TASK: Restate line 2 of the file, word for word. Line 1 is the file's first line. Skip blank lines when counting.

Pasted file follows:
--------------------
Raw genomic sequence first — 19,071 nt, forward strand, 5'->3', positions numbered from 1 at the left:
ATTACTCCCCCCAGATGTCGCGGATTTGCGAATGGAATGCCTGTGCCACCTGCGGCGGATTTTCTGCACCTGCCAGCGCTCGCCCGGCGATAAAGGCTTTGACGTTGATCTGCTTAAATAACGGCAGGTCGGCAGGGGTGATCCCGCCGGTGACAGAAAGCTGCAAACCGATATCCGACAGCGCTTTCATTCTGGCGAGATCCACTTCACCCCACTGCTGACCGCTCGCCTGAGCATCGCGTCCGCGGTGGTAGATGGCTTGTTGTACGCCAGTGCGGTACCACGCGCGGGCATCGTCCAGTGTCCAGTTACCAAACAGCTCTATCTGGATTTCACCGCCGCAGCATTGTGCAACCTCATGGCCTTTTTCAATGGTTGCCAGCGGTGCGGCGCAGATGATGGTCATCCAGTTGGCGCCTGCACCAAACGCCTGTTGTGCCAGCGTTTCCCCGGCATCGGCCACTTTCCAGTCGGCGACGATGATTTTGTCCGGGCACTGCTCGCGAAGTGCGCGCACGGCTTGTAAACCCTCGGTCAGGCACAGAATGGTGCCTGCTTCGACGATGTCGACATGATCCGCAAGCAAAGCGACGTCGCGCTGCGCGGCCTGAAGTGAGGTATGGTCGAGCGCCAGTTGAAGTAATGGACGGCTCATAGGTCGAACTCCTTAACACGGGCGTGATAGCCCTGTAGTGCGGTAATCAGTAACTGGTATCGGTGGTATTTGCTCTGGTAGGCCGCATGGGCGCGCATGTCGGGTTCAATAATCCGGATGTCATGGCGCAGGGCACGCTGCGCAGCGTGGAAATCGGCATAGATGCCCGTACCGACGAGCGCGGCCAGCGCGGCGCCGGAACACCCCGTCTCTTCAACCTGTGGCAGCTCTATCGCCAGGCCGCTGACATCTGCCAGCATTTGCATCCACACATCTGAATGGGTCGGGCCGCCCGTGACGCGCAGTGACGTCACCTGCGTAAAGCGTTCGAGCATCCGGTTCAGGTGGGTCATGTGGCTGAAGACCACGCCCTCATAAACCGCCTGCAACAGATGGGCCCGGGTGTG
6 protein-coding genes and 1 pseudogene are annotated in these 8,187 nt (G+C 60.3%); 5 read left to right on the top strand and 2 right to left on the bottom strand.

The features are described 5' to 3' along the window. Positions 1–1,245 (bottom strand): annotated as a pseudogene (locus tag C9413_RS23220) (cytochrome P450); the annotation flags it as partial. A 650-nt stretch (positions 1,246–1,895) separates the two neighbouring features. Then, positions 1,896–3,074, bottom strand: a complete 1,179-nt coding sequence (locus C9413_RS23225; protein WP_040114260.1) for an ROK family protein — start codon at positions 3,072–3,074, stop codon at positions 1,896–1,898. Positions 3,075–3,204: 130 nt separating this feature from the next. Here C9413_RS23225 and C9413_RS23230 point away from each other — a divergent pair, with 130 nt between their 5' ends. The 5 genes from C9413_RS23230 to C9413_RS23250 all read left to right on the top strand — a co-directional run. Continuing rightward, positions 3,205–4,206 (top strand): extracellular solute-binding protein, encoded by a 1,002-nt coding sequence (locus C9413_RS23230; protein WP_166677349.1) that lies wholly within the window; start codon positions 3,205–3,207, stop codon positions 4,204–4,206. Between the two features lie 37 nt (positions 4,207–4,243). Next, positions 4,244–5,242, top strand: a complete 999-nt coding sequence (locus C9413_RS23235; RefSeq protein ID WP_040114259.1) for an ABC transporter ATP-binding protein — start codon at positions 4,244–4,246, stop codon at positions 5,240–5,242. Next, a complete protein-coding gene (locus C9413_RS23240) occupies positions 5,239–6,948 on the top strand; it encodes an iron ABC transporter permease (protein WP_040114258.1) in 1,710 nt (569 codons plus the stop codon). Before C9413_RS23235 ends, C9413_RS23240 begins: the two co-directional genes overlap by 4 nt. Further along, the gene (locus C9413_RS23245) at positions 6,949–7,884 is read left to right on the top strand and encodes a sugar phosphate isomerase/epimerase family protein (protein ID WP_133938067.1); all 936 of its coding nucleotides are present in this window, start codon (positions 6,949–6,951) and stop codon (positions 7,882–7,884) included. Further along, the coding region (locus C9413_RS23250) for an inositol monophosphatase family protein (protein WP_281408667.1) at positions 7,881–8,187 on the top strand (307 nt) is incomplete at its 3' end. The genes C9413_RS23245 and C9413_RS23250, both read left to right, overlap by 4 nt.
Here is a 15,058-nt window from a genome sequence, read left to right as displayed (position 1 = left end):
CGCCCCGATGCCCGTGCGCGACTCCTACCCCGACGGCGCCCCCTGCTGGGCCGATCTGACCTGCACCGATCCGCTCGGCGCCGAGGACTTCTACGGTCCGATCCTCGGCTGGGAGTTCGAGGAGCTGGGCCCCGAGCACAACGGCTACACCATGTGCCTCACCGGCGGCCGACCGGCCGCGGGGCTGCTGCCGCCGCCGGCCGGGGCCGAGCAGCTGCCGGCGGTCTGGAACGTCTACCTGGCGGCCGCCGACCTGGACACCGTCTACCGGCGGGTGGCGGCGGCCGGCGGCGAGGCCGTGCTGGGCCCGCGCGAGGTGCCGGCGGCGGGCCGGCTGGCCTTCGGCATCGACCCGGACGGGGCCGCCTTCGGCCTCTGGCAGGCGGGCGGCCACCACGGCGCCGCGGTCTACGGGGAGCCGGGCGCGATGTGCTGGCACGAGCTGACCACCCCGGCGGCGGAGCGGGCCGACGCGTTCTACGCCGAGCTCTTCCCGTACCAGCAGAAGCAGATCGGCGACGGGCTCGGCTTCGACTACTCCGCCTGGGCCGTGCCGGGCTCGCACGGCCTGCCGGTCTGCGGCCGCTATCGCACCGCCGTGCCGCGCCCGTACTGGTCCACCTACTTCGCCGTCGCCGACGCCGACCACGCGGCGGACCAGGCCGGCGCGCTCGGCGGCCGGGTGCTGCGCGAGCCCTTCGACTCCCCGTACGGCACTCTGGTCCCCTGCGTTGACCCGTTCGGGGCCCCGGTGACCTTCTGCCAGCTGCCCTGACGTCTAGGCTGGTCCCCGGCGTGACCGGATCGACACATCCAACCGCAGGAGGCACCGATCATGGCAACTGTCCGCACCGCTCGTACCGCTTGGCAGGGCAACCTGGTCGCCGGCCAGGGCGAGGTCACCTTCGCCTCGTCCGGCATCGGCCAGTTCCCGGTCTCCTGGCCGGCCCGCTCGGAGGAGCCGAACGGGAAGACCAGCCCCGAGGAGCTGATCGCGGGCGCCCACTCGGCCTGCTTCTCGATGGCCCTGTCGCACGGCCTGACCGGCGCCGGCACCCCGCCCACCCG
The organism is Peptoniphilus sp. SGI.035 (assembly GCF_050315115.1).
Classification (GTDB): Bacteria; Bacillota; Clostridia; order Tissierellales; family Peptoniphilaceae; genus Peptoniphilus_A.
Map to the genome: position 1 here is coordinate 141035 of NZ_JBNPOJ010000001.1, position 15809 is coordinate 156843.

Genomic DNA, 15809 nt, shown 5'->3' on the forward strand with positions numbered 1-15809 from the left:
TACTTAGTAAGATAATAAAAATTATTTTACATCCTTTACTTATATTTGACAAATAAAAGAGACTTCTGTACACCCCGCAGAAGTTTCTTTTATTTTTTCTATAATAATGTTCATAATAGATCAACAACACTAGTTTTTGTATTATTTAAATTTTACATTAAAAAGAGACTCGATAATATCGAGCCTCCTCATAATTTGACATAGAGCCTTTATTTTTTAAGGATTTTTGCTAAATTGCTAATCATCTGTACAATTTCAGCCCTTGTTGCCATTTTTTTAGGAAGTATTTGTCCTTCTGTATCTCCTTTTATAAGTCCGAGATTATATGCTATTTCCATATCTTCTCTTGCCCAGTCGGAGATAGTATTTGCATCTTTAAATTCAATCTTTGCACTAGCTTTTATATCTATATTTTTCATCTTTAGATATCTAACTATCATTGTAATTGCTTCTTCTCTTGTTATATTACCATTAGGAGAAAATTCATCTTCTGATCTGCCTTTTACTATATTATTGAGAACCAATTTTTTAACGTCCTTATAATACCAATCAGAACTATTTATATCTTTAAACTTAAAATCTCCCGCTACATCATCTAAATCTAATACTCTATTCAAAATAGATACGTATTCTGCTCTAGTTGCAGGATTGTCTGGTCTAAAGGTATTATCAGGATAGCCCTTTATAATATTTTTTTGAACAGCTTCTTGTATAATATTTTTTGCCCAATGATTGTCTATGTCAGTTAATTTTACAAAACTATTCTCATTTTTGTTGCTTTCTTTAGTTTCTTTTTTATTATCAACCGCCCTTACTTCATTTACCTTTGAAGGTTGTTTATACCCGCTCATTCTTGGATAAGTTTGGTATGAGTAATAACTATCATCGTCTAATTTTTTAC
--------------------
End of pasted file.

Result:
ATTACTCCCCCCAGATGTCGCGGATTTGCGAATGGAATGCCTGTGCCACCTGCGGCGGATTTTCTGCACCTGCCAGCGCTCGCCCGGCGATAAAGGCTTTGACGTTGATCTGCTTAAATAACGGCAGGTCGGCAGGGGTGATCCCGCCGGTGACAGAAAGCTGCAAACCGATATCCGACAGCGCTTTCATTCTGGCGAGATCCACTTCACCCCACTGCTGACCGCTCGCCTGAGCATCGCGTCCGCGGTGGTAGATGGCTTGTTGTACGCCAGTGCGGTACCACGCGCGGGCATCGTCCAGTGTCCAGTTACCAAACAGCTCTATCTGGATTTCACCGCCGCAGCATTGTGCAACCTCATGGCCTTTTTCAATGGTTGCCAGCGGTGCGGCGCAGATGATGGTCATCCAGTTGGCGCCTGCACCAAACGCCTGTTGTGCCAGCGTTTCCCCGGCATCGGCCACTTTCCAGTCGGCGACGATGATTTTGTCCGGGCACTGCTCGCGAAGTGCGCGCACGGCTTGTAAACCCTCGGTCAGGCACAGAATGGTGCCTGCTTCGACGATGTCGACATGATCCGCAAGCAAAGCGACGTCGCGCTGCGCGGCCTGAAGTGAGGTATGGTCGAGCGCCAGTTGAAGTAATGGACGGCTCATAGGTCGAACTCCTTAACACGGGCGTGATAGCCCTGTAGTGCGGTAATCAGTAACTGGTATCGGTGGTATTTGCTCTGGTAGGCCGCATGGGCGCGCATGTCGGGTTCAATAATCCGGATGTCATGGCGCAGGGCACGCTGCGCAGCGTGGAAATCGGCATAGATGCCCGTACCGACGAGCGCGGCCAGCGCGGCGCCGGAACACCCCGTCTCTTCAACCTGTGGCAGCTCTATCGCCAGGCCGCTGACATCTGCCAGCATTTGCATCCACACATCTGAATGGGTCGGGCCGCCCGTGACGCGCAGTGACGTCACCTGCGTAAAGCGTTCGAGCATCCGGTTCAGGTGGGTCATGTGGCTGAAGACCACGCCCTCATAAACCGCCTGCAACAGATGGGCCCGGGTGTG